Comet 81/P WIld
Comet 81/P Wild

Comet Wild 2 is a short periodic comet with an orbital period of 6 years. Before its close encounter with Jupiter during September 1974 his orbit was almost circular and had a 43 year period. But the gravitational pull of the giant gas planet made Wild 2 to a member of the inner solar system. In 2004 the comet was target of the NASA mission "Stardust", which took samples of the coma and returned them back to earth. Our image was obtained during a trip to southern france in February 2010 and shows a nice 1 degree long tail.


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Follow-up Page

This page allows you to generate ephemerides for any of the minor planets discovered by Guidestar Observatory in Weinheim, Germany. In addition, you can download sets of orbital elements suitable for import into various popular planetarium-type software packages.

Astrometric observations of any of the following objects should be sent directly to This email address is being protected from spambots. You need JavaScript enabled to view it. . Updated orbits will be available automatically through this page.


Display ephemerides or summary


The following objects are available:

2008 QX19

2008 RZ77

2009 FB19

2009 QS26

2009 UO19

2009 UA88

2009 YT17

2010 ED12

2010 EY20

2010 RD75

2011 KV10


By default, ephemerides are geocentric, begin now and are for 20 days at 1 day intervals.

Start date for ephemerides: Number of dates to output

Ephemeris interval: Ephemeris units: days hours minutes seconds

For daily ephemerides, enter desired offset from 0h UT: hours

Observatory code:

Display positions in: truncated sexagesimal or full sexagesimal or decimal units

Display motions as: "/sec "/min "/hr °/day

Total motion and direction Separate R.A. and Decl. sky motions Separate R.A. and Decl. coordinate motions

Suppress output if sun above local horizon

Suppress output if object below local horizon

Generate perturbed ephemerides for unperturbed orbits

Also display elements for epoch

Format for elements output:


none MPC 1-line MPC 8-line
SkyMap (SkyMap Software) Guide (Project Pluto) xephem (E. Downey)
Home Planet (J. Walker) MyStars!
TheSky (Software Bisque)
Starry Night (Sienna Software) Deep Space (D. S. Chandler) PC-TCS (D. Harvey)
Earth Centered Universe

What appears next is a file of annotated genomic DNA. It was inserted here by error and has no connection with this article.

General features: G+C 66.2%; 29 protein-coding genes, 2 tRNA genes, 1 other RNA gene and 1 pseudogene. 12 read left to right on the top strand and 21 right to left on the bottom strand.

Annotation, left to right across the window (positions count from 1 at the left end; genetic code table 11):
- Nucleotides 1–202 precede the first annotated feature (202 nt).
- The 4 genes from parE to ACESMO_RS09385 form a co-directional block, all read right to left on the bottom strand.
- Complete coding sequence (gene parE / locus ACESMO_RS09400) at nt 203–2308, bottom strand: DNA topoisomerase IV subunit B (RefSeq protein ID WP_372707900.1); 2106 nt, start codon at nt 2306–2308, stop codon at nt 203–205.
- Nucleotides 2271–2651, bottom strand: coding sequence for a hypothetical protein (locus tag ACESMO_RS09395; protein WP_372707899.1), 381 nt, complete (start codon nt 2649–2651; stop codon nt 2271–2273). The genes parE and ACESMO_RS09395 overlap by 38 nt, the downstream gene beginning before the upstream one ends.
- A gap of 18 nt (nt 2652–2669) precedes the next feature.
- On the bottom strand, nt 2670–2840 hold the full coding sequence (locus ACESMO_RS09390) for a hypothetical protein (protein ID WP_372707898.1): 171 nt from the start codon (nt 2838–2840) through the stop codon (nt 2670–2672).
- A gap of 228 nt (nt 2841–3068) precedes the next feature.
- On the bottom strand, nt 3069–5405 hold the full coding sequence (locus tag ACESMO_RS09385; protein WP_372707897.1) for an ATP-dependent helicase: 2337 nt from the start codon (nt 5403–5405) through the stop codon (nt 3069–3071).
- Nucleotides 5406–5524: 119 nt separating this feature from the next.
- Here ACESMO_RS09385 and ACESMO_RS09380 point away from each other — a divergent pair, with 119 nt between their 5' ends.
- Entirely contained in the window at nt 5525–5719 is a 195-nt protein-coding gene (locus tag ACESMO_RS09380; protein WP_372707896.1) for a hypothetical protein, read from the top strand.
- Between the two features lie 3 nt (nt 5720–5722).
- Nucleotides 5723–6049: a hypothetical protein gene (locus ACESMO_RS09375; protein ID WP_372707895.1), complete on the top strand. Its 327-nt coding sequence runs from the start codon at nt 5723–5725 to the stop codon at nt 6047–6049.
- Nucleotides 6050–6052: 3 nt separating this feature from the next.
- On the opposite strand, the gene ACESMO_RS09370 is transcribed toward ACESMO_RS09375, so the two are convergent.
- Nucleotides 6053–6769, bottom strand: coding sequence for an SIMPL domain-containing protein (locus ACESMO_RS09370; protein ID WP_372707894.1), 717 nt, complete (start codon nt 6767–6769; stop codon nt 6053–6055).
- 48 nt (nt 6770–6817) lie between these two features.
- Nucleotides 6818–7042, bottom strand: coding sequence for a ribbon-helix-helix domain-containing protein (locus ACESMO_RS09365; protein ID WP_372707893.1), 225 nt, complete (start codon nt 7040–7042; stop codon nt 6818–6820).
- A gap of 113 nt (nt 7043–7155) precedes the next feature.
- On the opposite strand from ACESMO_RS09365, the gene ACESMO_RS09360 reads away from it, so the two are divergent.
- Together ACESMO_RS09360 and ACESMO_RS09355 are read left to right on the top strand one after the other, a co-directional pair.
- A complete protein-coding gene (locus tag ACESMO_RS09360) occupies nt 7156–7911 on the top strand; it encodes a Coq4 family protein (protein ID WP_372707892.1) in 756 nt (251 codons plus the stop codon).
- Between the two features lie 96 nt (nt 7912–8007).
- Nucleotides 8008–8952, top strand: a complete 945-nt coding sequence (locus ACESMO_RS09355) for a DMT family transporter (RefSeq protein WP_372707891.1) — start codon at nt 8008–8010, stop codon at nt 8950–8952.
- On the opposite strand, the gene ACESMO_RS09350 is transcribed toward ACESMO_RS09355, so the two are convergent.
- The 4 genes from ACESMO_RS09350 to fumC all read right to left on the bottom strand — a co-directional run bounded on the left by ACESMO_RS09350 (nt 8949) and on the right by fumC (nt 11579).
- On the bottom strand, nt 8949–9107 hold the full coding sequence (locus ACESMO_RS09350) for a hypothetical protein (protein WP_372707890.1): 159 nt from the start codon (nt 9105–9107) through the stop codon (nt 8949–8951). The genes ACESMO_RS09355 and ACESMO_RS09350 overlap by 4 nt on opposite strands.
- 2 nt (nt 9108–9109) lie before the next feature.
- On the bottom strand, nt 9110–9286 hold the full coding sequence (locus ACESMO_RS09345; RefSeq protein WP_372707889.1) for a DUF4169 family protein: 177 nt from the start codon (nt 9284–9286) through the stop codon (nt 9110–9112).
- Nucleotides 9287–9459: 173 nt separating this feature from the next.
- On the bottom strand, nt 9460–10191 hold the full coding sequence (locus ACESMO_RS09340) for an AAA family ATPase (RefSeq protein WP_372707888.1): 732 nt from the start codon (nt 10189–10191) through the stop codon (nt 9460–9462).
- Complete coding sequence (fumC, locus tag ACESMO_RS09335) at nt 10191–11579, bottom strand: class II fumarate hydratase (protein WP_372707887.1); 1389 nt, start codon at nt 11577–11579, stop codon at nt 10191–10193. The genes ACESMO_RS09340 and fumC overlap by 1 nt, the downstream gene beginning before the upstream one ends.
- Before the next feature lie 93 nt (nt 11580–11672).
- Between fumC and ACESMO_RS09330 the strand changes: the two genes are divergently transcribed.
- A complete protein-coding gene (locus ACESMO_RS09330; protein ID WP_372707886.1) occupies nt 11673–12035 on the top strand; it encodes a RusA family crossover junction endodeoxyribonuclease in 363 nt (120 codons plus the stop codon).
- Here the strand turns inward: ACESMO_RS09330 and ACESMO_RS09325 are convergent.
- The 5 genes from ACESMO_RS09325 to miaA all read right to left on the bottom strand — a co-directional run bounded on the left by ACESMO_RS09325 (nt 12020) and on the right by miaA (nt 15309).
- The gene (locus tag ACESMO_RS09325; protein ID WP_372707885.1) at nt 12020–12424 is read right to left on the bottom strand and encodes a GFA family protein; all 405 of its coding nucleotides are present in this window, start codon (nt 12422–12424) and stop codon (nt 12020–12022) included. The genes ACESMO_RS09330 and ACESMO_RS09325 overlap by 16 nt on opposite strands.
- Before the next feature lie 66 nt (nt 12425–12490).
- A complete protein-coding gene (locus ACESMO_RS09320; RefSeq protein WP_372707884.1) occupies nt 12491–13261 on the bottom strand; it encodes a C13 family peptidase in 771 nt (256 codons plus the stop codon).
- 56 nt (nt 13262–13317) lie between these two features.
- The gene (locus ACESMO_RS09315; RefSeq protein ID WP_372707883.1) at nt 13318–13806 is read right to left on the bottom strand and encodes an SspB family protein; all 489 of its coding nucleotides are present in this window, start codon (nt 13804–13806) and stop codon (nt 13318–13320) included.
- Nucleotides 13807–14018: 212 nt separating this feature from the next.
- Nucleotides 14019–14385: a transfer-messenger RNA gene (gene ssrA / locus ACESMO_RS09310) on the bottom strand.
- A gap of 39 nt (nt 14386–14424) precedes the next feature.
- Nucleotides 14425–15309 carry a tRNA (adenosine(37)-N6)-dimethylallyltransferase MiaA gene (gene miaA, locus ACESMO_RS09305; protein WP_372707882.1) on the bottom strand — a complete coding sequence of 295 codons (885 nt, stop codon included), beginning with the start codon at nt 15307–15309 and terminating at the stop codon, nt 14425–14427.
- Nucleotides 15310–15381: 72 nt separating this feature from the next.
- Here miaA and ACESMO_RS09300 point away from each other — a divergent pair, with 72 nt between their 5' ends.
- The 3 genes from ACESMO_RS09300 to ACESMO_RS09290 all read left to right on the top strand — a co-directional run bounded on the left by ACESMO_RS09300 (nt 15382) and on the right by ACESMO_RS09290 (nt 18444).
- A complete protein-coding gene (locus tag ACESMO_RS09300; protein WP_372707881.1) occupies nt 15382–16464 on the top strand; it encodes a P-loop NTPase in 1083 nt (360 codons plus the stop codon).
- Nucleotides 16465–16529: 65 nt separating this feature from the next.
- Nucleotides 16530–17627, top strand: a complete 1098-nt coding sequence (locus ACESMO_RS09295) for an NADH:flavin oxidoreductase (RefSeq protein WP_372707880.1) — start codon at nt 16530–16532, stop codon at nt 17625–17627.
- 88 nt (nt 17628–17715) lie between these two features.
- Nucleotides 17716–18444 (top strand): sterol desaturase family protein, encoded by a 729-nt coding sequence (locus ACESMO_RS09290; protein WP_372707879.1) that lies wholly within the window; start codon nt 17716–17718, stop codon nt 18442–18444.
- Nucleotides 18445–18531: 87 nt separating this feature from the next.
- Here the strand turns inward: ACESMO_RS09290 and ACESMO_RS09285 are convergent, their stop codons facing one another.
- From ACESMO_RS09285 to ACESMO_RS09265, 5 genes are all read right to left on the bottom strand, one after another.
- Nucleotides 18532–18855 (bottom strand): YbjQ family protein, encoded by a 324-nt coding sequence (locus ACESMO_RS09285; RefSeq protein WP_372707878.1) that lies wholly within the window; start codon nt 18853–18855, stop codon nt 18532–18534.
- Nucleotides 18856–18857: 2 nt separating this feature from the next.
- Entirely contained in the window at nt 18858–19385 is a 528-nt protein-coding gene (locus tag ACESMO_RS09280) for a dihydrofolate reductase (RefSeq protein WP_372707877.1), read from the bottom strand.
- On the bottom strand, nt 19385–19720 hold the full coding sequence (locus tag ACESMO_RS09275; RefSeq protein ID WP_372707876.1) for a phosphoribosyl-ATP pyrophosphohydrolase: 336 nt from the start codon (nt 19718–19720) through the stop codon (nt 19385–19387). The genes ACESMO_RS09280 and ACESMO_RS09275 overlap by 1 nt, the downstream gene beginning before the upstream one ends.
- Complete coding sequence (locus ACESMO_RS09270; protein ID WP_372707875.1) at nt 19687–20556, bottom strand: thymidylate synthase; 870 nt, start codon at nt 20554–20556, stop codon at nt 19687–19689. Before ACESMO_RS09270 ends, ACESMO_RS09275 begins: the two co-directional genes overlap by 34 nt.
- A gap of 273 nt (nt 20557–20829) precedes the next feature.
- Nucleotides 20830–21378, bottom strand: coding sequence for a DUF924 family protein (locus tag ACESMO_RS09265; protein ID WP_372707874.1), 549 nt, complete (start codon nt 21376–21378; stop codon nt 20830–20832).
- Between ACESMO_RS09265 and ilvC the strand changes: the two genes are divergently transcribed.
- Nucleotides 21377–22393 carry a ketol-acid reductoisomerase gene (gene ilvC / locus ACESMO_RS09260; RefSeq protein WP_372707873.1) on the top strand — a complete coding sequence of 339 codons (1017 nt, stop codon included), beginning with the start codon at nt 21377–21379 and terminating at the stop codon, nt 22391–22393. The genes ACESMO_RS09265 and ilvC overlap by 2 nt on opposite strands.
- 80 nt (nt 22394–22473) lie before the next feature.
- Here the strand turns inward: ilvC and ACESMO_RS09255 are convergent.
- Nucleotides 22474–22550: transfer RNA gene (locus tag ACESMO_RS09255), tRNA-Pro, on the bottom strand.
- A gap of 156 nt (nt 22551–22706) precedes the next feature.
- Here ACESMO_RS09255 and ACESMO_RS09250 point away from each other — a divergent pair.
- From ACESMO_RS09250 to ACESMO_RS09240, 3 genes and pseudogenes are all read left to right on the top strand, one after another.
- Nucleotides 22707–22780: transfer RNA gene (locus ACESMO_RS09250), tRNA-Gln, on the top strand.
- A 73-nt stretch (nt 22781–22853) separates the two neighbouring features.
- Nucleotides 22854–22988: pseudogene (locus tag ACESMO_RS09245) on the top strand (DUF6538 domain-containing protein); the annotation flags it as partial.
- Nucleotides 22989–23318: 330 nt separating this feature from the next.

Dance of the Planets (ARC) MegaStar V4.x
SkyChart 2000.0
Voyager II (Carina Software) SkyTools (CapellaSoft)
Autostar (Meade Instruments)

If you select 8-line MPC format, you may display the residual block for the objects selected:

Show residuals blocks. Show only residual lines containing observations from code . If you select 8-line MPC format the elements will be displayed with the ephemerides. If you select any format other than 8-line MPC format, only the elements are returned. In such cases your browser should download the elements file and save it to your local disk.



Supplementary Information

The summary lists the current J2000.0 coordinates, visual magnitude and solar elongation of the selected minor planets, as well as information on the date of last observation (where available), forthcoming opposition data and details on the latest published orbit. The opposition data lists the date of the next opposition and the declination and visual magnitude at that time.


The list of available formats for the orbital elements was correct at the time this document was prepared. It is possible that the Minor Planet Center now supports futher formats. If you select the summary option, any newly supported formats will be listed.


The elements supplied are the latest published elements for the specified objects. Elements will be found even if the designation you enter is a non-principal designation in an identification or if the object has been numbered.

Ephemerides can be supplied for objects with only Väisälä elements, but the elements themselves are not supplied.


The ephemerides supplied for minor planets and comets are perturbed (if the orbits were computed with perturbations) and can be generated over the time period 1900 to 2040. Objects with unperturbed orbit solutions will return unperturbed ephemerides. Objects must be identified in images by their motion, not by their apparent closeness to a predicted position.

The time-scale of the supplied ephemerides is UTC.

If you desire a topocentric ephemeris, enter your observatory code in the appropriate box. When local circumstances are displayed, the azimuths are reckoned westwards from the south meridian.

As an aide-mémoire, the packed form of the object's designation (as used on the astrometric observation record) is displayed immediately above the ephemeris.


This service utilises the Minor Planet Ephemeris Service, courtesy of the IAU's Minor Planet Center. It has been made possible by Process Software Corporation, and their excellent VMS Web server, Purveyor.

The calculations will be performed on the Tamkin Foundation Computing Network.


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